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Saying car prices have gone through the roof over the past couple of years is no exaggeration.
Automakers need semiconductor chips to support electronics in modern cars. Unfortunately, there’s an ongoing car chip shortage, and it has played a significant role in increased prices. According to Kelley Blue Book, the average transaction price for a new vehicle was $45,927 in March — up $5,247 from the same time last year.
Significant supply-chain disruptions have affected car values and the production of new cars. So, when will car prices drop? It’s difficult to answer with certainty, but we’ll review some of the factors below — and give some tips for buying a car in this market.
- Are car prices expected to drop soon?
- Why are car prices so high?
- Tips to buy a car
- What’s next? Waiting could be the best option.
Are car prices expected to drop soon?
The average transaction price for a new car has edged lower over the last few months. After hitting an all-time high of $47,064 in December 2021, average transaction prices have declined for three straight months — hitting $45,927 in March, according to Kelley Blue Book. But despite the easing, prices remain high.
Global supply chain disruptions could make it difficult for inventory levels to rebound.
Why are car prices so high?
Two developments bear much of the blame for high car prices: the semiconductor shortage and the COVID-19 pandemic. Semiconductor chips are used in a wide variety of products. For example, they govern the electronics found in your car as well as products including cellphones, TVs and internet routers.
Even before COVID-19, there were already supply problems in the semiconductor industry. Chipmakers had difficulty sourcing parts to assemble the chips electronically, including capacitors, substrates and diodes. And demand for semiconductor chips was on the rise, fueled by a growing appetite for semiconductor-intensive products such as electric vehicles.
When COVID-19 shut down factories, supplies plunged and auto prices soared.
The consumer price index indicates new car prices are up 12.5% over the past 12 months based on March 2022 data. What may be even more surprising is how the car chip shortage has affected prices at the used-car lot. Used vehicle prices have risen by 35.3% in just one year.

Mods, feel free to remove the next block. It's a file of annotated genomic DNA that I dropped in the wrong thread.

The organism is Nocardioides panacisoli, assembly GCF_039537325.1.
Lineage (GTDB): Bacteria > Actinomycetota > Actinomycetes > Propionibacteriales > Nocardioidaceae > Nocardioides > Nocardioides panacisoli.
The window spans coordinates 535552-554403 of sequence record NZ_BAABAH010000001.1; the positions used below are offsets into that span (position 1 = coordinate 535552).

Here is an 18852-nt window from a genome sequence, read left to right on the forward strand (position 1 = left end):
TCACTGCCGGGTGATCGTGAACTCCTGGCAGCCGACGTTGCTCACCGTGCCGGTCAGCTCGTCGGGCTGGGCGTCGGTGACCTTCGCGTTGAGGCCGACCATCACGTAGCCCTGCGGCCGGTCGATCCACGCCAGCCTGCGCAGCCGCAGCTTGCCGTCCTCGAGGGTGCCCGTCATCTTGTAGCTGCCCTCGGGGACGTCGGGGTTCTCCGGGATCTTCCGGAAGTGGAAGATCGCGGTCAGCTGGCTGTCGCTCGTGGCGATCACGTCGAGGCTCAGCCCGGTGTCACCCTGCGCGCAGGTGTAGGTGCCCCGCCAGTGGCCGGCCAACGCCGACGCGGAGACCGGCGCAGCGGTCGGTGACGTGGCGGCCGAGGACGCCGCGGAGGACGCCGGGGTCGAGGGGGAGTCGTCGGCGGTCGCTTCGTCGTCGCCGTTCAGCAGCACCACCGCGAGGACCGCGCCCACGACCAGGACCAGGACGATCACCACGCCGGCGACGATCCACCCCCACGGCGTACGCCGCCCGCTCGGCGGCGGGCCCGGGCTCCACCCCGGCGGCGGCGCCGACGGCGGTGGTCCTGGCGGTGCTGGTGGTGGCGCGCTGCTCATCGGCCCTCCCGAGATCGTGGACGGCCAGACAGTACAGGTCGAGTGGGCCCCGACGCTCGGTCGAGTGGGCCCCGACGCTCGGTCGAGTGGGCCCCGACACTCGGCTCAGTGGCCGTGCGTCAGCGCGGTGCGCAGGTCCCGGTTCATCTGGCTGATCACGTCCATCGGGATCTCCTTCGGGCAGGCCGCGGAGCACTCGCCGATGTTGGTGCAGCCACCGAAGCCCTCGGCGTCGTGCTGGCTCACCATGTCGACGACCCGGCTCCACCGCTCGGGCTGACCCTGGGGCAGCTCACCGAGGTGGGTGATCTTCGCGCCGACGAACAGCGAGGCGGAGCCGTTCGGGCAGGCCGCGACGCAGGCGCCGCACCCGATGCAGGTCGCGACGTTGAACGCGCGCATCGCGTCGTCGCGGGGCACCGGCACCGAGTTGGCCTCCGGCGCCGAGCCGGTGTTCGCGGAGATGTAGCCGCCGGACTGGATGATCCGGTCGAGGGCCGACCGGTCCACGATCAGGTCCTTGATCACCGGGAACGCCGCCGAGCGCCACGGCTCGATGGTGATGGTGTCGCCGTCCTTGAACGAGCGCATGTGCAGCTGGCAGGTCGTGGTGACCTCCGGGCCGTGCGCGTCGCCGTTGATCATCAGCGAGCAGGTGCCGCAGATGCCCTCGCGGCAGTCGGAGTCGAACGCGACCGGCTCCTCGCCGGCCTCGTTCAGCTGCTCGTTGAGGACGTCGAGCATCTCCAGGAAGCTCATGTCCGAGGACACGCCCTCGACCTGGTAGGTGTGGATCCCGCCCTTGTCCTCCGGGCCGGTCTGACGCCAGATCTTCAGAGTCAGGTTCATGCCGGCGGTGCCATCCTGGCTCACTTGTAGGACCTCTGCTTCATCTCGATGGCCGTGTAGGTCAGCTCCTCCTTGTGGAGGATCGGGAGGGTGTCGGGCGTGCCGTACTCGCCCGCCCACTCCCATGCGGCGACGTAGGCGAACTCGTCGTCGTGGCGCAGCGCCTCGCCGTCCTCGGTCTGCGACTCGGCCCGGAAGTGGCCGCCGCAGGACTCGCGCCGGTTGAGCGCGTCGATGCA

So what’s responsible for the steep increase in used car prices? It’s simple: As new cars become more expensive and less accessible, buyers turn to the used-car market. The increased attention has driven prices upward.
Tips to buy a car
Here are some strategies that may help you get a reasonable deal for your situation when shopping in today’s challenging car market.
- Shop around. The supply of new cars may vary from dealer to dealer. Contact more than one dealer to see if you can get the vehicle you want at the best price possible.
- Make a down payment. Things can get competitive once a vehicle hits the lot, and you may lose your desired car to another shopper. Putting a down payment on the vehicle you want allows you to reserve your car before it arrives at the dealership.
- Consider more than one model. If the model you want is unavailable or overpriced, consider another model with similar traits. For example, if you were looking to buy a Toyota RAV4 compact SUV, consider a similar model in the same category, such as the Honda CR-V.
- Be flexible on color and options. Because of limited inventory, the colors and options you want may not be available. If you allow for some flexibility, you’ll open yourself to a broader range of choices.
- Take a minimalist approach to trims and options. Car prices are high in the current market. Consider cutting back on nonessential options or choosing a less lavish trim to save money.
- Widen your search to get the best deals. The dealership with the best car for your needs at the best price may be hundreds of miles away, so it’s good to widen your search when shopping online. Some dealers simplify this type of long-distance shopping by offering home delivery.
What’s next? Waiting could be the best option.
Waiting to buy could be the smartest move for car shoppers who don’t have a specific and immediate need for a vehicle purchase. The semiconductor chip shortage will likely end in time. As a result, new-car production could return to normal levels, and car prices could become more reasonable. Delaying your purchase could be the best route to take from a financial perspective.